Try making a list of a bunch of your dog’s favorite foods, and rank them. This way, you can really pull out the big guns when you’re working on tough training situations, and use the mediocre treats for easy training sessions.

  • Keep It Interesting & Use Treat Variety. If your dog doesn’t know what’s coming out of your hand next, he’ll work harder. Just like slot machines are addicting for humans, offering a variety of different treats keeps your dog addicted to training. I often mix hot dog, kibble, and chicken in my treat bag. It keeps dogs interested and prevents them from getting too sick of any given treat!
  • Be Flexible. Believe it or not, dogs can get bored of food. Even if you have a list of your dog’s favorite foods, and regularly switch it up to keep him engaged, preferences can change. If it seems like chicken doesn’t hold the same magic anymore, go back to experimenting with other treats.
  • What Works For Both You & Fido. Picking the right treats is about what your dog likes, but it should also be within your budget and fit your nutritional goals for your dog. I personally train my dogs using hot dog and string cheese (it’s cheap and super effective), but if your dog is normally fed only organic free-range bison, this may make you cringe. Find what works for you and your dog.

Pro Trainer Tip: Consider getting a treat pouch to hold those tasty morsels! Small, chewy, stinky treats often don’t work well inside jacket pockets. Save yourself some grief, and get a treat pouch. Plus, a treat pouch is a much better – and more effective – accessory for dog training than a scary-looking (and painful) shock, prong, or choke collar!

Help! My Dog Isn’t Treat Motivated!

What if my dog isn’t treat-motivated? To any owner with a food-obsessed canine, the idea of treats not being able to motivate your dog sounds crazy! However, it does happen. Some dogs just don’t find treats rewarding – and that’s ok.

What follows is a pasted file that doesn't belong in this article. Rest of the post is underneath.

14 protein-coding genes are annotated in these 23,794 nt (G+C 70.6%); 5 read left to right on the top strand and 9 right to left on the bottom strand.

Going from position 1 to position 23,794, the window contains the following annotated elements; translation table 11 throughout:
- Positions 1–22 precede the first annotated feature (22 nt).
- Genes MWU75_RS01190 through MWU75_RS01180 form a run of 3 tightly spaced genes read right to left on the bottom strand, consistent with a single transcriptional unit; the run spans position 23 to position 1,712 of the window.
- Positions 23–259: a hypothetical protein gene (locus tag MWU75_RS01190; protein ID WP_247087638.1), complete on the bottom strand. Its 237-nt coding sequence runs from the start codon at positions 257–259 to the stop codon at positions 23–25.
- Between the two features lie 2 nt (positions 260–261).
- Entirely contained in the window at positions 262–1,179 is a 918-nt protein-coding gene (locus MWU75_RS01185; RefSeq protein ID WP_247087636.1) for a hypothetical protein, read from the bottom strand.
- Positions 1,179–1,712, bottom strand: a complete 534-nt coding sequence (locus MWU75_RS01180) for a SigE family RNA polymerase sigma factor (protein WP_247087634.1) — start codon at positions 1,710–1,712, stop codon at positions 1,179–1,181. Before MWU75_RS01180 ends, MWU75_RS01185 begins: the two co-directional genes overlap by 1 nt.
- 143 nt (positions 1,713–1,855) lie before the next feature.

Does your dog like toys? Praise? Cuddling? Find what your dog likes instead, and give those as rewards for training successes.

You can even teach a dog to like food by giving him food, and then rewarding him with a toy afterwards! He’ll quickly learn that treats are good, because they predict playtime.

Why Should I Use Treats For Dog Training?

Treats make training fun and easy. While it’s totally possible to train dogs without treats, it can be much more difficult. Treats are an easy way to tell your dog, “YES! That’s what I want you to do! Do it again!”

liver dog treatsOnce your dog learns that all he has to do is sit when you say “sit,” and he earns liver, you’re golden.

Treats and hand-feeding dogs are also useful for bonding. Your dog will come to trust you and enjoy working with you if you’re a constant source of good things.

Finally, giving your puppy treats by hand is a good way to teach your puppy bite inhibition. If your puppy is overly zealous when taking a treat, you can teach him how to be more careful.

It’s extremely important that puppies learn how to be careful with their teeth around humans. Giving your puppy regular treats makes that easy to train!

5 Best Dog Treats For Training: Our Favorites

Ready to get training? We’re detailing the best dog treating for training below – these are four-legged fan favorites, so try these out and see how they work for your pooch!

1. Hot Dogs

best dog treats for trainingAbout: My personal choice for best dog training treats are plain old hot dogs. I cut them into teeny, tiny bits – smaller than a penny. They’re soft, stinky, tasty, and cheap.

For dogs with specific diets, I’ll chose turkey franks instead. While they may not be the classiest treat available, their cost and effectiveness makes them hard to beat!

Price: $
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Pros: hot dog is cheap, stinky, and soft. It can be cut into any size, and many dogs love it. It’s hard to beat as a cheap option, and it doesn’t need to be cooked like other human meats. Because it’s made for human consumption, ingredients should be safe and filler-free.

Cons: hot dog can be a bit messy in treat pouches, and often isn’t made from environmentally-friendly sources. It can’t be put in pockets, and requires lots of slicing and dicing to be the right size.